Golden Threads & Talking Heads S1E1

Our new Stroma Group Podcast - Golden Threads & Talking Heads - has premiered! A monthly show, we'll be featuring news, views and opinion on the built environment sector. In episode 1, Andy Mitchell (Director of Energy Services at Stroma Built Environment) and Andrew Parkin (Managing Director at Stroma Certification) discuss the changes to Building Regulations due for release in 2022.

What to expect from the new Building Regulations

We spoke to Jason Foster, Technical Director at Stroma Building Control, who shared his thoughts on the implementation of the new Building Regulations in 2022.

How is Part L being changed?

15th June sees the introduction of some important changes to the Building Regulations as we transition towards net zero carbon buildings and the future buildings standards from 2025. The changes to Part L see the introduction of primary energy assessments to be undertaken in addition to the fabric energy efficiency standards and CO2 emissions targets people are familiar with in current Part L models.

Whilst the use of renewable energy technologies is still not a mandatory requirement in this round of changes, the assessment of primary energy use will certainly steer projects to incorporate renewable technologies such as heat pumps and wider use of photovoltaic technologies in order to achieve a pass in respect to Part L compliance. Therefore where a building is erected it will need to be a ‘nearly zero energy building’ and meet the requirements of Regulations 26, 26A and 26C relating to emissions, fabric energy efficiency and primary energy targets, thereby achieving a minimum standard of total energy performance when assessed against a notional building.

Why has Approved Document O been introduced?

As a separate assessment and introducing a new Approved Document to the suite of current documents, Part O is being introduced in order to deal more adequately with summer overheating which will be a requirement for all new dwellings with the aim of removing excess heat and limiting unwanted solar gains in summer months. The assessment can be undertaken either using a simplified model for single dwellings and those with cross ventilation meeting an appropriate standard, however, in the main it is going to require a dynamic simulation to be undertaken adopting CIBSE TM 59 overheating assessments for dwellings for example in order to demonstrate compliance. These assessments are already widely used in urban environments where there is an increased temperature risk due to the heat island effect but will become more widely required across the country in addition to central London.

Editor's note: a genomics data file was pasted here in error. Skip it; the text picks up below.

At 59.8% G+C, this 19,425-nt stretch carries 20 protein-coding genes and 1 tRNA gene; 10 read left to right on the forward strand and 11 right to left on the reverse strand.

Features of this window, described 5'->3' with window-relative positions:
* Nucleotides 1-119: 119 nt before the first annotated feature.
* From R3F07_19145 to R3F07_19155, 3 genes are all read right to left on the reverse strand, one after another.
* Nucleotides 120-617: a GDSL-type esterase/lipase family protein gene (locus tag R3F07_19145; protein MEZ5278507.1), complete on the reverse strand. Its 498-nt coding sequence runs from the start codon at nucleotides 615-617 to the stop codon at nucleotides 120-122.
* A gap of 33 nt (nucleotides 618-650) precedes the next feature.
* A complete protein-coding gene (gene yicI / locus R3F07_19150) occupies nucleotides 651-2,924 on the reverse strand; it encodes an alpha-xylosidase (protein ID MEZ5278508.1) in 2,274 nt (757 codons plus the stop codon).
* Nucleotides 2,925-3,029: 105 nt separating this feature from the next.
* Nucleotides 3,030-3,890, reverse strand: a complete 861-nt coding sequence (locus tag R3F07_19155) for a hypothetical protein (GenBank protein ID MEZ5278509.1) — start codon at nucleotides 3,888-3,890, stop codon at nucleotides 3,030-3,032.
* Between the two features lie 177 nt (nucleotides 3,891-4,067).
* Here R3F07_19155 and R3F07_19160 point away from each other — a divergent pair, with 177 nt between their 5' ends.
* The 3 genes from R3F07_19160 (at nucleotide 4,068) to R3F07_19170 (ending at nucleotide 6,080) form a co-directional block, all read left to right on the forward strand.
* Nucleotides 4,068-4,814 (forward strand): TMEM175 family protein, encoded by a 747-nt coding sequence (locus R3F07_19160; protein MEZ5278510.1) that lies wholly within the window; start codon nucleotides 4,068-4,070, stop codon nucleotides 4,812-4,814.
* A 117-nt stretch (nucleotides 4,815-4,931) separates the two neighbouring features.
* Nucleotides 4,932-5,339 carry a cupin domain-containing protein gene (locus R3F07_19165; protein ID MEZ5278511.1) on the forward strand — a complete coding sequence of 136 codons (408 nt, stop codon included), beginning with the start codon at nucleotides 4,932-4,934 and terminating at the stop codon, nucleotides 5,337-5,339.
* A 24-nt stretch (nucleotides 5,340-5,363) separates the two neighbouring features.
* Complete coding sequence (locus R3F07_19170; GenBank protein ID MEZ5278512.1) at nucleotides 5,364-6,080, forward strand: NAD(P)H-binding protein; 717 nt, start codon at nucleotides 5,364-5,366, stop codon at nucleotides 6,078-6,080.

In addition, the new Part O needs to be considered carefully in conjunction with the new Part F ventilation document also coming into force in June as there is a need to ensure adequate ventilation levels, whilst limiting overheating, minimising energy use and also dealing with increasing issues related to air quality in buildings. Also, there are safety considerations that need to be borne in mind when designing the facades to take account of increased barrier heights in dwellings for the safe opening of windows which differs from other guidance, ensuring people do not become trapped by mechanisms introduced to control shading to windows and also to provide sufficient security to prevent intruders into the property.

When do the Building Regs changes come into effect?

The proposed timeline for the changes to Parts F, L and new requirements O for overheating and S dealing with electric car charging infrastructure take effect from 15th June 2022 for any application that has not been lodged before this date. The projects that are lodged prior to 15th June 2022 will enjoy a 12 months transitional period in which to commence on site in order to be able to continue under present requirements. Therefore, a meaningful start will be required by 15th June 2023 for all properties forming part of the application in order to be assessed under current guidance with a meaningful start being foundation works or drainage associated with all properties being assessed.